Tying into the latest Crayon Shin-chan movie release, Crayon Shin-chan: Serious Battle! Robot Dad Strikes Back, 'Family Party' brushes any solemnity of the last release away with a frenetic end theme to the latest theatrical outing of the beloved long-running series. In a video game style match-up, complete with character and vs. screens, a boxy robot and KPP go head to head in a variety of competitions of athleticism, cunning and intellect.

Starting as a refereed match that seems to be two-handed tennis using hollow rackets, the overlays are fast and info-packed. Kyary seems to be dressed for tennis, but that's only a portion of the contest. The competition shifts to dominos for a moment, as Kyary pulls some crafty sabotage. The robot theme is a clear connection to the movie, and the videogame graphics keep the visual pacing in cartoonish overdrive. 

We zoom into the robot's eye, to find a multi-armed robo-Kyary inside its head, clad in a cardboard wig and controlling things with all available appendages. The ref rules on the action with cards bearing a number of icons such as cake and a diamond, and the game-style overlays target the players. The action is fast-paced and the cuts cover all sorts of angles, and Kyary plays hard to win, as in the lyric 'I protect my treasure / to keep everyone's smiles unbroken', playing to the familial theme of the cinematic tie-in. Her love of Crayon Shin-chan is apparent from her prior collaboration appearing in and providing a theme for the TV series.

There's a break in the action at halftime, as Kyary eats a fish, the robot eats a cassette tape and the ref sips a drink from a coconut. Like any good halftime, there's entertainment - a silver-dressed, blue-wigged Kyary performs the track with two dancers sporting hairdos like blond cousin Itts. We come back to the action and the opponents shift sides, then the twosome don bizarre helmets and play some mental strategy game, if the display behind the ref is deciphered correctly.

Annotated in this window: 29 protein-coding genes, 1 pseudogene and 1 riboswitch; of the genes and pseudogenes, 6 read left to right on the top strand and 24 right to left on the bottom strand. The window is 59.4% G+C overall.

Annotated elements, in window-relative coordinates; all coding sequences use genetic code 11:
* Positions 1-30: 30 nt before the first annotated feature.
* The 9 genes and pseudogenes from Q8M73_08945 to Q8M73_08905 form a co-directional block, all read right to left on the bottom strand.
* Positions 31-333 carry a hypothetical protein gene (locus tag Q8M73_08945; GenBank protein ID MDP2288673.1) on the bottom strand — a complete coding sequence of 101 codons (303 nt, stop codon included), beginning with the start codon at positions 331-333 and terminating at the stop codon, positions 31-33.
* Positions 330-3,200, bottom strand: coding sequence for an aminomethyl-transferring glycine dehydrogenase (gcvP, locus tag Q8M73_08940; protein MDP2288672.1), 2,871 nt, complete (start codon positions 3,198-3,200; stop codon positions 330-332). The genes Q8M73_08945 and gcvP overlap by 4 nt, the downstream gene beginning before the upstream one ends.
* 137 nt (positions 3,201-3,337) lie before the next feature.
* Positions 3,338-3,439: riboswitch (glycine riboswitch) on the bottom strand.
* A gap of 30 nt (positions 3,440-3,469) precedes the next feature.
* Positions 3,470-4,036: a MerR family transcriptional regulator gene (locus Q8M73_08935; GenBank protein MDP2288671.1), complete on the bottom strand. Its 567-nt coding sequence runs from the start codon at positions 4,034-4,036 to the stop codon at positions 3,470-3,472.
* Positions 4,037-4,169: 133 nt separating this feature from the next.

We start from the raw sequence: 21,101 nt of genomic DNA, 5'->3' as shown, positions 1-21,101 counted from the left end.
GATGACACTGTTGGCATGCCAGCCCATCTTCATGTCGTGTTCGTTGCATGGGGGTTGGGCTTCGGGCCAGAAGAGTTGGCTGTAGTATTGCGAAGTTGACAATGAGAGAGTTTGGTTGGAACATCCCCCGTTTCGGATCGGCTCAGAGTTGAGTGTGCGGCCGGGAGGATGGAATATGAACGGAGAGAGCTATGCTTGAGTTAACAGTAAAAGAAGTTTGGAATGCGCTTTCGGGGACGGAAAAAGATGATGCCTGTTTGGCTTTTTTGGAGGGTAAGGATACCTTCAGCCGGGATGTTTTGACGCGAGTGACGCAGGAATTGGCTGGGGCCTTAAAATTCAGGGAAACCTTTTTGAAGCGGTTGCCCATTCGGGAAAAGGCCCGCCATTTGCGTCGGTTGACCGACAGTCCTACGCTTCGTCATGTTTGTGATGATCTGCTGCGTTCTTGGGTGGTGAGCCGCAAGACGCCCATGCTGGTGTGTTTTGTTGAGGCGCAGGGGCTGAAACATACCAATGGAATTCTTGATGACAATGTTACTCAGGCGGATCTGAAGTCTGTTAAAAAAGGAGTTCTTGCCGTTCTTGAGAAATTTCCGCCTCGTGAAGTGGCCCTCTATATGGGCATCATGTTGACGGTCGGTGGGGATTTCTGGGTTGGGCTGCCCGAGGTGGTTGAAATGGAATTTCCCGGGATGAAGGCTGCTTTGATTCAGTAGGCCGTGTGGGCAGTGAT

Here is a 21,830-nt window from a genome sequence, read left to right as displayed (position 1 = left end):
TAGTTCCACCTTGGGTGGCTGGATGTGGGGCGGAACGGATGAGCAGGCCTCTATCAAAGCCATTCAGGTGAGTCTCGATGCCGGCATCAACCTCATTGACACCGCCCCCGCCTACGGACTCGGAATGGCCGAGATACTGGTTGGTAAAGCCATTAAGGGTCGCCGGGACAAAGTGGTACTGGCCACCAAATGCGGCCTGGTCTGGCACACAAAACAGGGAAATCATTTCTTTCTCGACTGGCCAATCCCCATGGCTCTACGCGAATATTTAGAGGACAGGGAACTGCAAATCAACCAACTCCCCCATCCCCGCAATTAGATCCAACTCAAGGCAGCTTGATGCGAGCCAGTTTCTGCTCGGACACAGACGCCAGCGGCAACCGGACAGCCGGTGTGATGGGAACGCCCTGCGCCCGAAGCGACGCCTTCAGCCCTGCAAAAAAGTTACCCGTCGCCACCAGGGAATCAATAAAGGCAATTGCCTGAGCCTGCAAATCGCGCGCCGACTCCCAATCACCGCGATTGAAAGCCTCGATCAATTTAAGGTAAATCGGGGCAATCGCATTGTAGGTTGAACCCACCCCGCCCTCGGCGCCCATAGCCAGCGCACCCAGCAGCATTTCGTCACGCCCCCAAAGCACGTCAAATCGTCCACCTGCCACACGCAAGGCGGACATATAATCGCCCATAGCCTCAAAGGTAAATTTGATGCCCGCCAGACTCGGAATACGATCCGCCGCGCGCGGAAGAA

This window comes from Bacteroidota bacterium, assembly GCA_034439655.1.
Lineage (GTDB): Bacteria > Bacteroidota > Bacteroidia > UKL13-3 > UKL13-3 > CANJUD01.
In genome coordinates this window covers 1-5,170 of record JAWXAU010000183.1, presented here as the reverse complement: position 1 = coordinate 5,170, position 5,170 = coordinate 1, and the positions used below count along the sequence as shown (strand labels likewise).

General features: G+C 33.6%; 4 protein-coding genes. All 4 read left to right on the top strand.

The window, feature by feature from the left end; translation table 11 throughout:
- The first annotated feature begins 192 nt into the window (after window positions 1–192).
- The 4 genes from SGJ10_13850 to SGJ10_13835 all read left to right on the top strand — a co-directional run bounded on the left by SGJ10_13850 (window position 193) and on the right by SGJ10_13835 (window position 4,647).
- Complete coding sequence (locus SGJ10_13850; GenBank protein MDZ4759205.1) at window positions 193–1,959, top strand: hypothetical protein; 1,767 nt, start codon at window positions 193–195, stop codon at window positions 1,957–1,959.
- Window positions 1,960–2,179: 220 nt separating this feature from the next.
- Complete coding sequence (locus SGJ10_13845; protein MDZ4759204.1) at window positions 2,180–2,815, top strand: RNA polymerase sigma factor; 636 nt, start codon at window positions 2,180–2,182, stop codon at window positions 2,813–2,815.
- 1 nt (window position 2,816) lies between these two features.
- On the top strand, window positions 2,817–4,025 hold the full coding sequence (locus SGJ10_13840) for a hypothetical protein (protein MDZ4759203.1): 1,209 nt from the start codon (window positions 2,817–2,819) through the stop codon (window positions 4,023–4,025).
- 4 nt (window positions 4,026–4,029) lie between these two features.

We see the halftime show in a smaller frame as the action gets back to the racket game, and finally Kyary summons a 'spirit dog' of sorts to apparently win the match via special attack, from the confetti. Although everyone seems pleased by the outcome, from the dancing in celebration. As soundtrack tie-in videos go, 'Family Party' integrates the aesthetic of the anime well, and the song is a fun piece of pop that lyrically remains in the sentimentality of her previous single. 'Family Party Party alone / Can't see the things that are felt now' in the chorus rings of isolation, and solace in emotional comfort of the unit. 

These back to back releases don't stop, as the forthcoming June release of the limited (7777 copies) 'Kira Kira Killer' has had a preview via a commercial for mobile phone company au. While there are no lyrics or PV quite yet, I can't help but think of Death Note from the title. The adverts are a bizarre scenario casting Kyary as a fairy sorceress of some kind, riding through the skies and granting smart phones to citizens with a wave of her wand. From the interface on the phones, perhaps a chat application is being highlighted here? I'm hopeful there's a full PV to come with the release of the full single, as musically it's packed with energy and vigor.

While these newer singles point to a shift in direction, Kyary Pamyu Pamyu's consistency is on the mark through all of the pieces. As always the imagery is suitably bizarre, the fashion is high-concept and the sound is joyous with a sentimental quality. Kyary remains an artist to watch in the pop landscape who defies convention and keeps the audience wanting more, even with a considerable output to follow over these last few months.

By Josh Campbell